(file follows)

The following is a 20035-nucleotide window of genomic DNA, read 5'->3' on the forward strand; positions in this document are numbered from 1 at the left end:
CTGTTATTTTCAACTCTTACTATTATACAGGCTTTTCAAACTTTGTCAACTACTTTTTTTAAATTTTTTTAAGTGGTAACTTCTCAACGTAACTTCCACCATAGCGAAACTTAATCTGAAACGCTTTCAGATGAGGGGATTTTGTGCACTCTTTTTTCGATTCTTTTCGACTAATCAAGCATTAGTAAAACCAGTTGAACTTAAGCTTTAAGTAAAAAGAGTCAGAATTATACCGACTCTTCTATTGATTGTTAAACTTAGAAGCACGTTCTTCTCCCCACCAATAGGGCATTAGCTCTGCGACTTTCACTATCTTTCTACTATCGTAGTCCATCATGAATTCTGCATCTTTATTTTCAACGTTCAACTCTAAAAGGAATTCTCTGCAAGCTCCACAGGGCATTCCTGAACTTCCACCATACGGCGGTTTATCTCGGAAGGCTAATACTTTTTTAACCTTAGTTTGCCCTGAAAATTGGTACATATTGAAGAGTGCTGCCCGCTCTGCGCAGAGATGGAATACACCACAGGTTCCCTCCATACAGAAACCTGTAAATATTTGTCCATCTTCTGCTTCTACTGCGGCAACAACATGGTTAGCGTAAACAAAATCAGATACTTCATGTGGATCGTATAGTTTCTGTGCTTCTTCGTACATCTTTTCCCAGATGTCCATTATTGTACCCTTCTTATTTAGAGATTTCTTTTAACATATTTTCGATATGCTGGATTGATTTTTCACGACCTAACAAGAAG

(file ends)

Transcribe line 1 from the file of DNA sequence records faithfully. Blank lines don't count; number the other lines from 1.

The following is a 20035-nucleotide window of genomic DNA, read 5'->3' on the forward strand; positions in this document are numbered from 1 at the left end: